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March 2005 | Vol. IV - No. 3




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RFID Technology Creeps Into the Toy Box


Radio Frequency Identification, otherwise known as RFID, is a nearly 30-year old technology beginning to pop its head into practical use. Toy retailers have begun to use the technology’s similarity to the bar code to track products, while manufacturers are utilizing the technology to create a new generation of interactive toys.

Like a bar code, RFID utilizes automatic identification to track products, but differentiates itself in its use of radio frequency technology. An RFID tag, which consists of a microchip and antenna, transmits identification information to a reader, which converts the radio waves from the RFID tag into digital information which is then processed by computers.

As anyone who has been to a supermarket knows, bar codes must be presented directly to a scanner to be read. RFID tags, on the other hand, if within range of a reader (depending on frequency, typically within one to 10 feet), can be read, and identify a unique product – not merely the manufacturer and product which bar codes identify.

One of the biggest players utilizing this burgeoning technology is mass retailer Wal-Mart. In 2003, the company issued a directive to its largest suppliers, including Kraft Foods and Procter & Gamble, to include RFID tags on shipments sent to seven Dallas-based Wal-Mart stores.

“As RFID provides more visibility of freight through the supply chain, Wal-Mart and its suppliers are able to make better ordering decisions,” notes Wal-Mart spokeswoman Christi Gallagher. “For Wal-Mart customers, better product availability is the number one benefit. Down the road, we can see benefits related to returns, recalls, warranties and battling counterfeit products, including pharmaceuticals.”

RFID technology has the potential to improve inventory administration and hence cut costs, upwards of $1 billion, according to some experts.

An additional 104 Wal-Mart stores and 36 Sam’s Club stores are RFID-enabled and will begin utilizing the technology in full force in 2005. American retailers Albertson’s, Best Buy and Target, as well as European chains Metro and Tesco, have also begun to utilize RFID technology in tracking merchandise.

Though neither Toys ’R Us nor other major toy retailers have announced plans to use RFID in the near future, “eventually all major retailers will use RFID,” according to Mark Roberti, founder and editor of RFID Journal.

Says Wal-Mart’s Gallagher, “The time to introduce RFID solutions into the retail industry has come. Adoption is gathering momentum, and RFID will become pivotal in driving changes in the supply chain to reduce cost and enable companies to both keep prices as low as possible and deliver an improved service.”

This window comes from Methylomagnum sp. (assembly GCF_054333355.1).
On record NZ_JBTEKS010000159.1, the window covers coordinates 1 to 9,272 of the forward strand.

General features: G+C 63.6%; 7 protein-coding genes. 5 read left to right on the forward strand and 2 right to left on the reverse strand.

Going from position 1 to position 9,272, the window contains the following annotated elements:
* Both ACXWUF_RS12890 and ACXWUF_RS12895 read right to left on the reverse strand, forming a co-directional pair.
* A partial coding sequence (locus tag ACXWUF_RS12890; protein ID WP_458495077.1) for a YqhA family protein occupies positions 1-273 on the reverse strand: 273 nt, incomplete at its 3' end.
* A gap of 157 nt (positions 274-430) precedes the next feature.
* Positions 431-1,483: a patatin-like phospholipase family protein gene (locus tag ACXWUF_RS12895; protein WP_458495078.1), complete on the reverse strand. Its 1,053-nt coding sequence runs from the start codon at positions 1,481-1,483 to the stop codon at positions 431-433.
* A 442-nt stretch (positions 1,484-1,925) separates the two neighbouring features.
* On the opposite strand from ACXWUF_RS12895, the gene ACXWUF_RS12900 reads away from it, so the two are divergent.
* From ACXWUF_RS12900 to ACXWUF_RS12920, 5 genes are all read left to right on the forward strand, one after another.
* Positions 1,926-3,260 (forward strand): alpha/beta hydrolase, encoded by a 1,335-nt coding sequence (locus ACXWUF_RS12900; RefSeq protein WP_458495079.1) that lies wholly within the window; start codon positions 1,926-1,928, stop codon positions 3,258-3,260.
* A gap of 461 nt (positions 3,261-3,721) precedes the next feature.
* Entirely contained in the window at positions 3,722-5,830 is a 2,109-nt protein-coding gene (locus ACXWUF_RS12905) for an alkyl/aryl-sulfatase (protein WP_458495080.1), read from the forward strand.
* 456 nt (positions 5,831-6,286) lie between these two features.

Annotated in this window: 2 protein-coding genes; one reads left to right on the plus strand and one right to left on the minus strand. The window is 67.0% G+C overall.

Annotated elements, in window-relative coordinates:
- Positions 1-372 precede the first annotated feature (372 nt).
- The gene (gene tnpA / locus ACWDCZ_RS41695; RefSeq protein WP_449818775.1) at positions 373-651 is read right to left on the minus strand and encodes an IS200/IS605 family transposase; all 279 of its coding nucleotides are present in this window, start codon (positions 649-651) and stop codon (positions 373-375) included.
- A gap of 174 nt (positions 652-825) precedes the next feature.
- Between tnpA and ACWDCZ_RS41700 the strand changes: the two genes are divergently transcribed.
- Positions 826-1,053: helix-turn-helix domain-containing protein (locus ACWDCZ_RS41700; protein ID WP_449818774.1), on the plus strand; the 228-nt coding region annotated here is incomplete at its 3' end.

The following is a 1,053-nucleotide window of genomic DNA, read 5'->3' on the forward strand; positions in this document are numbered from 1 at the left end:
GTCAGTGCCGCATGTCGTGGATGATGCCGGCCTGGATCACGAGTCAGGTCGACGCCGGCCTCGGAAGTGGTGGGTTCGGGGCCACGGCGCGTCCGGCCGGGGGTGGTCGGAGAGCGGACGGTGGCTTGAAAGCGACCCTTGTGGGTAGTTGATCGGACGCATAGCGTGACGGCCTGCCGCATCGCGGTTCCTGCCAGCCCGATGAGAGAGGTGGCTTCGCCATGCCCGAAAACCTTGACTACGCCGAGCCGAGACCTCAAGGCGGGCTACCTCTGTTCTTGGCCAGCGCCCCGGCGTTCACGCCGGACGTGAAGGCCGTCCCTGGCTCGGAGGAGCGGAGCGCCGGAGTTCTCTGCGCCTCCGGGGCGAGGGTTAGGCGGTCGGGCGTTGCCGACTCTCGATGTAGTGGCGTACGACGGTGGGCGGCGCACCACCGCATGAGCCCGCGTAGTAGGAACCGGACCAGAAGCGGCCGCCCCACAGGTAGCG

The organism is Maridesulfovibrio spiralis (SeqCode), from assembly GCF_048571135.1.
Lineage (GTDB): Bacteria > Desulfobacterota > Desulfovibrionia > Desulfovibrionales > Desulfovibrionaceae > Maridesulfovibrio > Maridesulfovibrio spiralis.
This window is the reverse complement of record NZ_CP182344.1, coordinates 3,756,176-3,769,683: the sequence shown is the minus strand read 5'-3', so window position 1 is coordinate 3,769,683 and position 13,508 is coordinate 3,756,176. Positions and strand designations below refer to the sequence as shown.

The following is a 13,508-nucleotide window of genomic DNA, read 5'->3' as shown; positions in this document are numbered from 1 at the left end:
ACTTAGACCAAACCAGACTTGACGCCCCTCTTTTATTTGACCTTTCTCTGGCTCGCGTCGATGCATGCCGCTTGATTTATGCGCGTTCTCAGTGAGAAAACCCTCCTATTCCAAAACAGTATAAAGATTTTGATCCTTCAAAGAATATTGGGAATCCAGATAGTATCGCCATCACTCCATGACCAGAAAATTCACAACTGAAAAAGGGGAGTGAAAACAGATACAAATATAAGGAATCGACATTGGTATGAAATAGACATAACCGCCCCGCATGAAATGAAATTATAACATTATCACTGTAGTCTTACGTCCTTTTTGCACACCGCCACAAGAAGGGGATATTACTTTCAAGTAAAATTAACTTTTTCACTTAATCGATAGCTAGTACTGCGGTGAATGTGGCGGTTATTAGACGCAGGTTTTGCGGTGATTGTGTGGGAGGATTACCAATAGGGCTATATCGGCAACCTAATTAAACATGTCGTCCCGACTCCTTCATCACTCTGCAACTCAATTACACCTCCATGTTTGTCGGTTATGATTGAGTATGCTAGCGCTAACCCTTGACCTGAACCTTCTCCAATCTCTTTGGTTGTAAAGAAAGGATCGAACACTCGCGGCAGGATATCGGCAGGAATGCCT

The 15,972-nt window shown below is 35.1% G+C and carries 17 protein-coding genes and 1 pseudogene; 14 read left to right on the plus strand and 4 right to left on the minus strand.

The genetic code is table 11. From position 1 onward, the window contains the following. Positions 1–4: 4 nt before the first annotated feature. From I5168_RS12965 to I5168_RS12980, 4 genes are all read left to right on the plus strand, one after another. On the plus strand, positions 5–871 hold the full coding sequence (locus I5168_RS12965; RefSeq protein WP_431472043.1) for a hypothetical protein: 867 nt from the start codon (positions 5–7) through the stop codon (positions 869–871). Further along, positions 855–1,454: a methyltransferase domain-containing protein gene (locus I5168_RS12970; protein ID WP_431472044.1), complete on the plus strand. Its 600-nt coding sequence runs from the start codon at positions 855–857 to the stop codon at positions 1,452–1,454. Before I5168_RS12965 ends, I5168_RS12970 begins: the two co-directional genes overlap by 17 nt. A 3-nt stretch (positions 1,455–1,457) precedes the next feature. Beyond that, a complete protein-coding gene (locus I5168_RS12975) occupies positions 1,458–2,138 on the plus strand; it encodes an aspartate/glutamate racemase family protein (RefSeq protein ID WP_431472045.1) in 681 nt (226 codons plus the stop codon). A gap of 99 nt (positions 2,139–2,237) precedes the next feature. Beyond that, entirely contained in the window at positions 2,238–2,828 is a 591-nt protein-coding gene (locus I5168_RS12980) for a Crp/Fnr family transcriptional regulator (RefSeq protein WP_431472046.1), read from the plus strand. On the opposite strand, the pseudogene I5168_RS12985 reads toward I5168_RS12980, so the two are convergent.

RFID in Toys

Manufacturers like Little Tikes, Mattel and Hasbro are also utilizing the technology, embedding tags in products to enhance interactive features.

Little Tikes’ MagiCook Kitchen comes with pretend food embedded with RFID tags that can be read by sensors on the stovetop, which then respond with the appropriate comment in three languages (English, French, and Spanish). The kitchen comes with five food items and 100 phrases, but additional food accessory packs can be added to increase the responses to 700 phrases.

The Cookin´ Fun Interactive Kitchen is for “budding gadgetphiles,” according to the Little Tikes’ Web site. There´s the same RFID technology, but the Cookin´ Fun kitchen is focused on the tools of cooking, like the microwave and coffeemaker, all of which make realistic sounds when the motion detectors are triggered. It comes with 13 kitchen accessories, with additional accessories sold separately, like the Cookin´ Fun Blender for making pretend smoothies.

Additionallly, Mattel’s Serafina is an interactive animatronic pet which is wired to sing and play when the doll’s DVD is activated, thanks to an RFID tag embedded in its skin. Hasbro first released an RFID product in 1999, with its "Star Wars: Episode 1 – The Phantom Menace" action figures.

“Every product can be made smarter, more interactive by embedding RFID in one way or another,” Roberti notes. “Toy companies are taking advantage of RFID to provide a level of interactivity that was never possible before. This will only accelerate as RFID technology matures and becomes less expensive.”

Costs of Smartness

The question then becomes “smarter in what sense?” The new generation of toys that utilize RFID technology may be more interactive than those of the past, but there is a cost to this intelligence, according to some parents.

Blogs on the Web site Popgadget speak of a loss of privacy if RFID tags are embedded in products like toys.

“Talk about a horrifying way to program an unsuspecting generation to accept loss of privacy as an everyday occurrence!” one anonymous user writes. “With the very real threat of RFID technology being used as skin implants for everything from job site access to making sure our children get on the right bus, someone must scream out ‘STOP!’”

Some cry murder at the potential that an RFID tag implanted in a toy could track a toy and, in extension, it’s user’s whereabouts. Others fear that an RFID tag embedded in a high-value product, like an expensive toy, could serve as an indicator to a thief of whom to rob.

Yet the dangers connected to RFID tags used in toys to augment their interactive qualities, at this point, appears much ado about nothing – the product of paranoia and nothing else. A toy is just a toy, and a talking toy is, well, just a smarter toy.

Writes one user, Jason, “This is the most innocent use of RFID tags possible. No one is tracking anything or anyone with this application, nor is it training anyone to accept such tracking. It´s a technique to make toys smarter.”




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